smallogo.gif (1284 bytes)

Lemony Fish Brochettes

Make 6 brochettes  (serves 2 - 3)

After a day in the sun, we crave foods that have a high acid content, such as lemons and limes (isn't that why margaritas taste so good after a day at the beach!). The barbecued lemon wedges, which are edible, and lemony sauce in this perfect Sunday supper dish satisfy that craving.

This recipe is very easy to prepare and assemble.  The brochettes can be grilled outdoors on the BBQ or broiled indoors in the oven.

lemons.jpg (17763 bytes)

Prepare Lemon Wedges:

Prepare Pepper Wedges:

Prepare the Fish:

Assembly:

  • Soak six 8" bamboo skewers in water for 15 minutes.

  • Assemble each brochette with a lemon wedge at each end and one in the middle, with the skin side facing out.  Each skewer should have 4 lemon wedges, 4 peppers and 3 pieces of fish.

brochette.jpg (14175 bytes)

  • Grill the brochettes until the fish is cooked and the lemon wedges are slightly browned around the edges. Serve immediately on a bed of basmati rice and napped with a tangy lemon sauce.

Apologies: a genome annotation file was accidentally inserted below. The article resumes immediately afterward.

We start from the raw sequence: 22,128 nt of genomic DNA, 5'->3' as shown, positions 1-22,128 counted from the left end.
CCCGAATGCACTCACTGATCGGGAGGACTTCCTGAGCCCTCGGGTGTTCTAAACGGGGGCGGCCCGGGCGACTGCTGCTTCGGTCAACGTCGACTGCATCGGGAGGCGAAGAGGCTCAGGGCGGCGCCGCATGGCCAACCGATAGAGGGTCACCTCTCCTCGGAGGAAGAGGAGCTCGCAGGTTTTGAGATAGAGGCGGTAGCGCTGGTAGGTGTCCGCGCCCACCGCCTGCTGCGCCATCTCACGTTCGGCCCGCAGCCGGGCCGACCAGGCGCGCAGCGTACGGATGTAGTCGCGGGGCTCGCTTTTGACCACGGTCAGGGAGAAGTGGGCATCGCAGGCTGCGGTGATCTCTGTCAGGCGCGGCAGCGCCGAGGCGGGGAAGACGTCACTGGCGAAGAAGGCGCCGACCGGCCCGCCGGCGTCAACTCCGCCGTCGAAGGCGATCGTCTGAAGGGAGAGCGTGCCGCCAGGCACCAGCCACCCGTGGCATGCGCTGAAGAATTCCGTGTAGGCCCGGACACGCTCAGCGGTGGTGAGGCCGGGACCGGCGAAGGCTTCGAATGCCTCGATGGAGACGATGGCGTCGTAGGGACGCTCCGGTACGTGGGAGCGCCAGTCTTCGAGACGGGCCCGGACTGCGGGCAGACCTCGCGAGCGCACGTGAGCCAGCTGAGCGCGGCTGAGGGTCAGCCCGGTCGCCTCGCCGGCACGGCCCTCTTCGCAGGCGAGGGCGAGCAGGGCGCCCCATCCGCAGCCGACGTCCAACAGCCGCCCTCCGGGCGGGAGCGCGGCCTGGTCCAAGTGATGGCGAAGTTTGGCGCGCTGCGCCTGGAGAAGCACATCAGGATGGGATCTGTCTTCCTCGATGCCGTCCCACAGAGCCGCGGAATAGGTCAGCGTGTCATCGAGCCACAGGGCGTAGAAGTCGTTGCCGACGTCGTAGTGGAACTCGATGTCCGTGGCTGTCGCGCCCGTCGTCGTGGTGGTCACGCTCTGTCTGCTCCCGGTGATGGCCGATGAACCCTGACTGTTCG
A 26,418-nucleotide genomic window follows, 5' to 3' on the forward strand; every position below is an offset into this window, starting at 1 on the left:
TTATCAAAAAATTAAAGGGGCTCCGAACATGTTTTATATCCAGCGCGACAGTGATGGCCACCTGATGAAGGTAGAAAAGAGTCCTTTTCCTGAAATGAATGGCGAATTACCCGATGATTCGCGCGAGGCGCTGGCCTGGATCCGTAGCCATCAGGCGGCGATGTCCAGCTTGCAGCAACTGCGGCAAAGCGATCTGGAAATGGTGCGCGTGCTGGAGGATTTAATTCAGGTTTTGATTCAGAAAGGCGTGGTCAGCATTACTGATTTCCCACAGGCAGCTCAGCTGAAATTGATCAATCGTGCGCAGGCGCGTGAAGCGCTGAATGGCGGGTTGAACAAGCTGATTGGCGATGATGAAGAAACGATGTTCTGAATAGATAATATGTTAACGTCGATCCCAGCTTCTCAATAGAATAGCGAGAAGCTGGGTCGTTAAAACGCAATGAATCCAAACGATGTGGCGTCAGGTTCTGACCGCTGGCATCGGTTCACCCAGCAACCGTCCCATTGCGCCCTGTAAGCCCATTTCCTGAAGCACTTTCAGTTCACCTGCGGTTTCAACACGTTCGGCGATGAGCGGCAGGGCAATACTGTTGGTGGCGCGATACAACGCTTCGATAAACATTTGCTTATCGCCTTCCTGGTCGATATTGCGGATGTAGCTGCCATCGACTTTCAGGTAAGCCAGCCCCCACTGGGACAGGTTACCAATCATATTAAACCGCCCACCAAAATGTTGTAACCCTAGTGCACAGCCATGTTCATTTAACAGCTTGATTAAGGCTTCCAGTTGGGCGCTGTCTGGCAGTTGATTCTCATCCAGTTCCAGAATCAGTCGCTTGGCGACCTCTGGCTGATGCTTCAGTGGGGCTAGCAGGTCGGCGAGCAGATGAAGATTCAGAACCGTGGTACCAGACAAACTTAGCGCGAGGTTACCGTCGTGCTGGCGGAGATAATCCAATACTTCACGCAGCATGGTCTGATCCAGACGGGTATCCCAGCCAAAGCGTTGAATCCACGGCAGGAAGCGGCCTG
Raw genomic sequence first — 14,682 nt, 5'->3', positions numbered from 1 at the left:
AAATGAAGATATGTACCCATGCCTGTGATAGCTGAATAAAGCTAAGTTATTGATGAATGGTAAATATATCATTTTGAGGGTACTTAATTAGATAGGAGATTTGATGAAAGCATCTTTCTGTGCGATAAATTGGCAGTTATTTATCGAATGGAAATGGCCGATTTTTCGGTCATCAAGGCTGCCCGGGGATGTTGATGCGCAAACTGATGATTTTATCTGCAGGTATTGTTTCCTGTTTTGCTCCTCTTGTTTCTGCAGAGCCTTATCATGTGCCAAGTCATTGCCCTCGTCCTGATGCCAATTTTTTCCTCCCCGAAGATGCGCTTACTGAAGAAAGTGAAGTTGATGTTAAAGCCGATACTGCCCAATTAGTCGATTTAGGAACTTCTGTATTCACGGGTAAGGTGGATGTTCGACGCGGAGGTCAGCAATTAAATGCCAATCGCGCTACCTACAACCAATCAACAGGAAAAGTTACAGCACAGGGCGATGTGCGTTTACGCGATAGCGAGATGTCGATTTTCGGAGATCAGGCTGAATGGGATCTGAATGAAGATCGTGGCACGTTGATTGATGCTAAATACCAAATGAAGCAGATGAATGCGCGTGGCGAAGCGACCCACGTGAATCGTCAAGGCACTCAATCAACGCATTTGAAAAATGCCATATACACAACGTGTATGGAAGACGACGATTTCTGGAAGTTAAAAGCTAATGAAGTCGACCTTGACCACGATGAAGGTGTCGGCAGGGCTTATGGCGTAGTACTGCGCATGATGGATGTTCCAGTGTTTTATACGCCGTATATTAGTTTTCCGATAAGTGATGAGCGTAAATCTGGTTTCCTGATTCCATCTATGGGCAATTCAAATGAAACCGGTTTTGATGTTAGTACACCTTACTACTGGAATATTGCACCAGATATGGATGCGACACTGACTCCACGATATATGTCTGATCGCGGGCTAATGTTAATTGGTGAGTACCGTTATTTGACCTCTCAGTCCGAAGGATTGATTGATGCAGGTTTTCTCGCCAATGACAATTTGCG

Lemon Sauce:

Notes:

Thin skinned lemons:  Most Eureka lemons, those commonly found in supermarkets, have a fairly thick layer of white pulp under the skin.  This pulp is not tasty. Try to select lemons that have the least amount of white pulp.  We haven't tried this recipe with Meyers lemons.  They should work, but the overall effect won't be quite as tangy.

Swordfish Steaks:  In the U.S., swordfish is probably the most suitable fish for this recipe. Other similar densely-textured fish, which will not fall apart when skewered and grilled, would also be suitable. In France, merou (grouper) would be used.

Soaking:  This prevents the bamboo skewers from charring and burning during grilling. This step is not necessary if you're using metal skewers.

Fish Stock:  There is a wonderful powdered fish stock called Fumet de Poisson, which made by Maggi, that makes instant fish stock by just adding water.  We buy this product in France.  In the U.S., you might find it by mail order at a store in San Francisco called Made in France (415) 487-9698. 

mailquestcomm.gif (1455 bytes) index.gif (961 bytes)